Do you think that the direction of patent law over the past 25 years would have been appreciably different if we called it patent law rather than intellectual property law? Or is your objection that the term “intellectual property” law is either too inclusive (by encompassing copyright and trademark law), or somehow pretentious or grandiloquent? It seems like mere semantics to me.

  25. Professor Scherer’s paper is an excellent historical discussion of the many “reforms” enacted over the years and the impact they appear to have had on promoting innovation. One part, among many, I find interesting is his reference to the term “intellectual property” and how it came into vogue. In the early 80′s I was one of those who voted in favor of changing the name of the APLA to the AIPLA. My then partner, a distinguished and longstanding practitioner, did not share my enthusiasm. Later, when the PCT Section of the ABA decided that perhaps IP was a better title, I once again considered that a welcome change, only with less enthusiasm than was the case with the AIPLA.

    As time has passed and I have had the opportunity to reflect on the direction this field of law has taken, I now understand and have to agree that my law partner’s initial take was spot on.

  26. Examiners should be on the lookout for allowable subject matter their cases, such as limitations found in dependent claims and the specification and make such suggestions to avoid unnecessary appeals. Sometimes this is hard to do if you are not a primary, because you don’t have as much experience with the art and you don’t have signatory authority. Interviews will probably be a good idea. Applicants will only be getting so many shots. On the other hand, applicants should have an idea of what they have before they come in the door; they will now have to do some real searching, not just a few tangential references or IDS spam with thousands of pages of NPL. I have one case with 3,000 pages of NPL; most of it I can’t use. Reminds me of Dilbert. Most of the applicants in my area don’t even try. They just file a whole bunch of cases with tons of claims and hope something sticks. I wouldn’t even call it a spiderweb of related cases–more like a rat’s nest. Anybody can pick up the phone and ask an examiner for some subclasses to search. Something has to be done about pendency, though. I maybe did ten or fifteen new cases all fiscal year. Abandonments, a few allowances, PCTs, express abandonments and first actions on RCEs, etc.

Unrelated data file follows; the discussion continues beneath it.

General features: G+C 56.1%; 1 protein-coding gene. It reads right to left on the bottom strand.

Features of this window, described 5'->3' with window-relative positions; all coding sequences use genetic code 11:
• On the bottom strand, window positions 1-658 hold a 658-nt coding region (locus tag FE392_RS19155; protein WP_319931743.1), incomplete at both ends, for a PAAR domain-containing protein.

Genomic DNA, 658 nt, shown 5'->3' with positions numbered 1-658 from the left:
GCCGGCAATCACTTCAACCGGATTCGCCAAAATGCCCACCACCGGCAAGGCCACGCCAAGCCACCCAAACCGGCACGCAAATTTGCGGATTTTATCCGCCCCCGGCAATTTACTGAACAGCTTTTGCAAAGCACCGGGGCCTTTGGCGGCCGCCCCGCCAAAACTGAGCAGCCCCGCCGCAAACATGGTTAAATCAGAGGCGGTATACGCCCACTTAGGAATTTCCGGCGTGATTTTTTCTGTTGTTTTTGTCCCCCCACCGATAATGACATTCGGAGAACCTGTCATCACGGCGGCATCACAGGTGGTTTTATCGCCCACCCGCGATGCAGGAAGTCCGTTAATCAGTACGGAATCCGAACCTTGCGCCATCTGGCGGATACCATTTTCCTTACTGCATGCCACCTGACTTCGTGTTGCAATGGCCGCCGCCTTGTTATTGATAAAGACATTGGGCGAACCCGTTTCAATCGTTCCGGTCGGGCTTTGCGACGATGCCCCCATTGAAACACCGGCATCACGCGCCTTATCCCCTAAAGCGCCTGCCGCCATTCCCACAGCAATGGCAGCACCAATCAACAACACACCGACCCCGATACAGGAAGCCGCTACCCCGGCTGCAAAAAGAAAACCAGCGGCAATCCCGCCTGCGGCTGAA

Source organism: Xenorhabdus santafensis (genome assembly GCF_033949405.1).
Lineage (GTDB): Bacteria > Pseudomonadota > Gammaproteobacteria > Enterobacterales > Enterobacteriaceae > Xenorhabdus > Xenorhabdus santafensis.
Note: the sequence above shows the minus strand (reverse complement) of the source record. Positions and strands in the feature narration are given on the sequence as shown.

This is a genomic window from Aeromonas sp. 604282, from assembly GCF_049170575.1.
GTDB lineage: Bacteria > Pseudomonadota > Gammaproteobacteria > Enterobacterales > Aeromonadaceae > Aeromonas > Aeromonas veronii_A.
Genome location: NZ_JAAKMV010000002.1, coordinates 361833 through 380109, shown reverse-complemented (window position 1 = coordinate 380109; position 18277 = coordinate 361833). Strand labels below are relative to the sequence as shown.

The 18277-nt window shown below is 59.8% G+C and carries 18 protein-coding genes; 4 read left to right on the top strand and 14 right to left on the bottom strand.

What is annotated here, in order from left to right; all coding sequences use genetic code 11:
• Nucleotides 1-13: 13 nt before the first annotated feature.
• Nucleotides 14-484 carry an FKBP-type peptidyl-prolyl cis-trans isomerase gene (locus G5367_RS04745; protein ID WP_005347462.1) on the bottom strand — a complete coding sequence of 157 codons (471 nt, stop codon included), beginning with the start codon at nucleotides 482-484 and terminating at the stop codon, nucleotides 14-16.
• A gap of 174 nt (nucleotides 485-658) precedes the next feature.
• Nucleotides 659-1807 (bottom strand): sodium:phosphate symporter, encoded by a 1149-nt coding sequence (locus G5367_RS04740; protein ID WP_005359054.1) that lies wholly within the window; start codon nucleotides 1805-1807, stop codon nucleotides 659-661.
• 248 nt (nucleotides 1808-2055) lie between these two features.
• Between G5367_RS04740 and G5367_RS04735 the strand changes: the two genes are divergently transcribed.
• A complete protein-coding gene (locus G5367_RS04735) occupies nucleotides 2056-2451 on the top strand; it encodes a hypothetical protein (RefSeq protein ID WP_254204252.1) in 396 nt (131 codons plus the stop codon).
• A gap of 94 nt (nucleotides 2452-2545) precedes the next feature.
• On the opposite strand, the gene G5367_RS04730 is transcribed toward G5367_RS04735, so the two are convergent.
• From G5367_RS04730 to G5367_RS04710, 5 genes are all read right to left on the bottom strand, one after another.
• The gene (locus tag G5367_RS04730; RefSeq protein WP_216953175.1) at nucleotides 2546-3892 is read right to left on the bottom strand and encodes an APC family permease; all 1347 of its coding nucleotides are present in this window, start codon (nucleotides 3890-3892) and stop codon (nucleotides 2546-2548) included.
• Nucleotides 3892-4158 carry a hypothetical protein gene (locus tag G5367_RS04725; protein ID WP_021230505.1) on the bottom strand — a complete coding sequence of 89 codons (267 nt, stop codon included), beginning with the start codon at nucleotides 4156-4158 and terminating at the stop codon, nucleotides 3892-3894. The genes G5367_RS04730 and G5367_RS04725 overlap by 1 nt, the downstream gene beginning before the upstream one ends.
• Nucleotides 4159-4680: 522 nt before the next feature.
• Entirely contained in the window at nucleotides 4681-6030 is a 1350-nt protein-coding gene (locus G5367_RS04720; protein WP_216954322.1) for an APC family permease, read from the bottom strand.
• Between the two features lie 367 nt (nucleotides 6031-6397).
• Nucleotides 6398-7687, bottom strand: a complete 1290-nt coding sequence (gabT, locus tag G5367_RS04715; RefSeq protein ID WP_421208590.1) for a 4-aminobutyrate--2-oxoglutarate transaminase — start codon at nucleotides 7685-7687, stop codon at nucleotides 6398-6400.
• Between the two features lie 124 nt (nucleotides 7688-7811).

27. Regarding the PTO report, it seems as if management has decided that the only way the PTO can dig itself out of the patent backlog is to make application filing extraordinarily onerous.

    I was with a group that had the opportunity to ask the dubiously-qualified Ms. Peterlin some questions about what was going on with the PTO. Regarding the rule changes, she didn’t say much but wrote off any opposition. In support for her position, she said people (who?) had come up to her and said they thought the rule changes were necessary, even if burdensome. Also when asked if management knew the effects the rule changes would have, she said that we’d just have to wait and see, leaving people wondering why they were implementing the rules changes if they didn’t know their effects.

    And Babelboy: Registration is no longer automatic. You only get a registration number when you get signatory authority which is GS-14. This requires 4-6 years depending on how fast you’re promoted. And the GS-13 exam is substantially similar to the Patent Bar and most examiner’s pass that pretty fast. The patent bar doesn’t appear to be as difficult as you make it out to be.